Somewhat similarly, in For Mozambique [model 3 for propaganda stand, screen and loudspeaker platform celebrating a post-independence Utopia], Portuguese artist Ângela Ferreira, by confronting what had been forgotten, seeks to recover and reframe cultural discourses of the past, directing them towards their reconstruction in the present. With a wooden structure, inspired by the old models of Soviet agitprop, Ângela Ferreira presents videos and documents relating to the early years of Mozambican independence,[3] constructing a space marked by the intersection of languages, styles and histories which evoke a connection between Western history of art and African political and social history. Thus, she creates spatial and temporal moments, combining the present with the recovery of creative and revolutionary images and processes of the past.

The idea of rethinking issues of the colonial past is also present in the installation Illusions Vol. I, Narcissus and Echo by Grada Kilomba. The artist retells the Greek myth of Narcissus and Echo, gradually deconstructing and transforming it into an analogy of a society that has not resolved its colonial past and is incapable of looking beyond its own reflection. By using video, performance, sound and narration, Grada Kilomba recovers West African oral tradition, fundamental to the preservation of knowledge for centuries, also exploring the power of cultural elements and traditions of the African diaspora (orality, musical and performative production).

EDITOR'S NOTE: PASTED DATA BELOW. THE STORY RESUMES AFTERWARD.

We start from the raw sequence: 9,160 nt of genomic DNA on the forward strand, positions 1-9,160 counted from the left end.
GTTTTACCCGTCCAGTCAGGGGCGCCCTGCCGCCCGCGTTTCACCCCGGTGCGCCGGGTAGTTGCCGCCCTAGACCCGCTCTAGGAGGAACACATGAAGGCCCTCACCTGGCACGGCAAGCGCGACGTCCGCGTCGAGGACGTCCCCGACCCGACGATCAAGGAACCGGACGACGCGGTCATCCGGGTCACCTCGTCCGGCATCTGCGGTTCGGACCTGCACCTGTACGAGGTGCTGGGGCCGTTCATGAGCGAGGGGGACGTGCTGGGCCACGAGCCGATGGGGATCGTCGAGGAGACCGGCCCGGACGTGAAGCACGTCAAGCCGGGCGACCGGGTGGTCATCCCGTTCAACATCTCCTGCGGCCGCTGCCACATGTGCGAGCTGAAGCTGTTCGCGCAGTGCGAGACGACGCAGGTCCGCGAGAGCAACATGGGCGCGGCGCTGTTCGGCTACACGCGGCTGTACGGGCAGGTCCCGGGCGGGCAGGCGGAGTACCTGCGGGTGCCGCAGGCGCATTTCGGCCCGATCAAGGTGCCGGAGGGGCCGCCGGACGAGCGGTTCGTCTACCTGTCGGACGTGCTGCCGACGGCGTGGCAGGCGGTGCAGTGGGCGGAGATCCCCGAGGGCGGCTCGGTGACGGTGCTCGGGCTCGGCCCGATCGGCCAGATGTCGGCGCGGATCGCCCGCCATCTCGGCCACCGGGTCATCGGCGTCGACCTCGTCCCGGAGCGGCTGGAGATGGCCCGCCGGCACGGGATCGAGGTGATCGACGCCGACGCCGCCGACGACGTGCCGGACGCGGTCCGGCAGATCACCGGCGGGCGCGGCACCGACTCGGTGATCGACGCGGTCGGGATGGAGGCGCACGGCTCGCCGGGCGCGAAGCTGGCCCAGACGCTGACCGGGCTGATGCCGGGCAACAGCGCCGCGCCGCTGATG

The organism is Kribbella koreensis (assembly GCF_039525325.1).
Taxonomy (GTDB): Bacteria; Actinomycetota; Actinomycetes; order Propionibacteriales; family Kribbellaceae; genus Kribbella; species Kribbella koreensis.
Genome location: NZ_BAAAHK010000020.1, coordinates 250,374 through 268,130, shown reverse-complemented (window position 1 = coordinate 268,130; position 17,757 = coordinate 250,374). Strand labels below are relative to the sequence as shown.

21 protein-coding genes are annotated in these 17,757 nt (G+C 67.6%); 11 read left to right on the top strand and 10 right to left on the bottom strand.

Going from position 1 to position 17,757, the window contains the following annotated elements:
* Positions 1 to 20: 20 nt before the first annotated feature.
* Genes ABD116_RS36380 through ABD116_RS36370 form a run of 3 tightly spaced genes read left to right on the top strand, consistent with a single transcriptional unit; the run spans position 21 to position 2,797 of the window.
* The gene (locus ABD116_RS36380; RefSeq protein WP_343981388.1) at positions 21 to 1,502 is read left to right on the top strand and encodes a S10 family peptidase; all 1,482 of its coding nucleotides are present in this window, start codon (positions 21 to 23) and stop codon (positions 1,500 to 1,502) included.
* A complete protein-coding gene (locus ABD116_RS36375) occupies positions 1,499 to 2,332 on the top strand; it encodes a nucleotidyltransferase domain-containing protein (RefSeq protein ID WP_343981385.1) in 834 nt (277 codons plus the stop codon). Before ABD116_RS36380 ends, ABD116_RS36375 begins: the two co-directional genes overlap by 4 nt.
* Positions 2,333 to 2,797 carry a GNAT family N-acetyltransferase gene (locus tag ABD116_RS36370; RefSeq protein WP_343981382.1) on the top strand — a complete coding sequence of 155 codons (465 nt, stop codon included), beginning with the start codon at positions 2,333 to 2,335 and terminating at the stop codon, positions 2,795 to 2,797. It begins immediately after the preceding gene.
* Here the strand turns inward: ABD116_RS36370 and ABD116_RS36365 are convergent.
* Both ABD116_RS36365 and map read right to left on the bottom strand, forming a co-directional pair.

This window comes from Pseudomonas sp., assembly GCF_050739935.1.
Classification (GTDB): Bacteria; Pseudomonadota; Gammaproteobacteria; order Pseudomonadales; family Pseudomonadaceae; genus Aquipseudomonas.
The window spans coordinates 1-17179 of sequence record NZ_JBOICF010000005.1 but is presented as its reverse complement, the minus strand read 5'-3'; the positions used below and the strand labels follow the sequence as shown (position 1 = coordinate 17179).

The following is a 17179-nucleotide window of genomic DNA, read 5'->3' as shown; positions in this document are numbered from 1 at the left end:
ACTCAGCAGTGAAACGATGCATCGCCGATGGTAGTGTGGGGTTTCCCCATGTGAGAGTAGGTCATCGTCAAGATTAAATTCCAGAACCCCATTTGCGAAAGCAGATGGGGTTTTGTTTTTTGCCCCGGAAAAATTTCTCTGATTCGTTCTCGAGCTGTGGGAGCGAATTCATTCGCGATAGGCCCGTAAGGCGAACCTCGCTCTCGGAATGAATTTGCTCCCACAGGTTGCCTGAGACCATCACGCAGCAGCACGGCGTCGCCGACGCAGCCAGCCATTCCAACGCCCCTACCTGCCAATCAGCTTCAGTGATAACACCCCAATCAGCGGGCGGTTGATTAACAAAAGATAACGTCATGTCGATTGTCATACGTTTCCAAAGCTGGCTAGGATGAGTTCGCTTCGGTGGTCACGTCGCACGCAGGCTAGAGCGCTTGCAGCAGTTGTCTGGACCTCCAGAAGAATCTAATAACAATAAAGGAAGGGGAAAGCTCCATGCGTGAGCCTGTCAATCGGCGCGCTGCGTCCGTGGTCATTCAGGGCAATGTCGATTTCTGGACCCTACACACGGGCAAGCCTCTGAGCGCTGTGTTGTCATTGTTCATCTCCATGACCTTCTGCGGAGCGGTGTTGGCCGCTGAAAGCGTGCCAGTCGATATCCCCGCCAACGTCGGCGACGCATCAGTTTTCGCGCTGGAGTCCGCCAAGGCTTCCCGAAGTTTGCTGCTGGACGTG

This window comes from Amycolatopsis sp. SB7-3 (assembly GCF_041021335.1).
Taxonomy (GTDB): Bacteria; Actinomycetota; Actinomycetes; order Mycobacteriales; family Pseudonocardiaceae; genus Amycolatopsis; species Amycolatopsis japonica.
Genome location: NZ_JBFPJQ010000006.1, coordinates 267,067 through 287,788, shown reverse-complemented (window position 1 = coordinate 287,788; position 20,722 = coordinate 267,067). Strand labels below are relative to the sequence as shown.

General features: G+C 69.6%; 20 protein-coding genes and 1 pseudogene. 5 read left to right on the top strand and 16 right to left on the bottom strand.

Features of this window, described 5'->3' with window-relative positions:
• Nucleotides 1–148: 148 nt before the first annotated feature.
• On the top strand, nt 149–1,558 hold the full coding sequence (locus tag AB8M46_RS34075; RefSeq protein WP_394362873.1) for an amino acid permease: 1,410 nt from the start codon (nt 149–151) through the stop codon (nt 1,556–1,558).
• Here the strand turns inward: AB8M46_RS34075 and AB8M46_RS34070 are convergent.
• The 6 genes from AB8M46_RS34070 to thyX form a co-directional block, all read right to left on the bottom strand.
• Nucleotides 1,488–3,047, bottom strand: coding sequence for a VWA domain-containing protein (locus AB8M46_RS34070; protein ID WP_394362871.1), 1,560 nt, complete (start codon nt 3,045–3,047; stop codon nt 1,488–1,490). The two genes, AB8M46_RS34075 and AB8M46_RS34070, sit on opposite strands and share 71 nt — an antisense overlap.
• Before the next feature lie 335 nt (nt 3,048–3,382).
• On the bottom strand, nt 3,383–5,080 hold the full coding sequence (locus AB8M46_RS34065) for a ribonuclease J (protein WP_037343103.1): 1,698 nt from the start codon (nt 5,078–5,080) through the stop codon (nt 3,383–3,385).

In the installation Hidden Pages, Stolen Bodies, by António Ole, the Angolan artist deals with a darker past, retelling the story of neglected lives, marked by forced labour under colonial rule at the end of the 20th century. The images and objects of this work are not associated with specific individuals: they are bodies without a face, without an identity, which, for António Ole, demonstrate society’s lack of memory about an unknown and anonymous past, but simultaneously seek to rewrite the unknown pages of Angolan history. This revisiting of the hidden pages of the colonial era’s cultural memory is motivated by the desire to draft new stories, as a way of rethinking the present and the future, attempting to take another look at contemporary African art and expressing realities and discourses often invisible or underrepresented in the international art scene.

The work of these artists focuses on the past, but it attempts to think about the present, looking to the future and demonstrating how art can be a mechanism to create new languages, tell new stories and subvert dominant narratives.

 

Cláudia Lopes
Historian and researcher of contemporary art


[1] Achille Mbembe, Decolonizing knowledge and the question of the archive, 2015.

[2] Ana Cristina Cachola, ‘Escrever imagens em nome da guerra em Nostalgia de Maria Lusitano: Quando a colónia mostra a metrópole’, Comunicação e Cultura, 2011, pp. 151-169.

[3] Márcia Oliveira, ‘Considerações sobre o arquivo em práticas artísticas pós-coloniais. Uma reflexão a partir da obra de Ângela Ferreira’, Revista Faces de Eva, FCSH-UNL, 2018, pp. 107-114.

Updated on 20 july 2021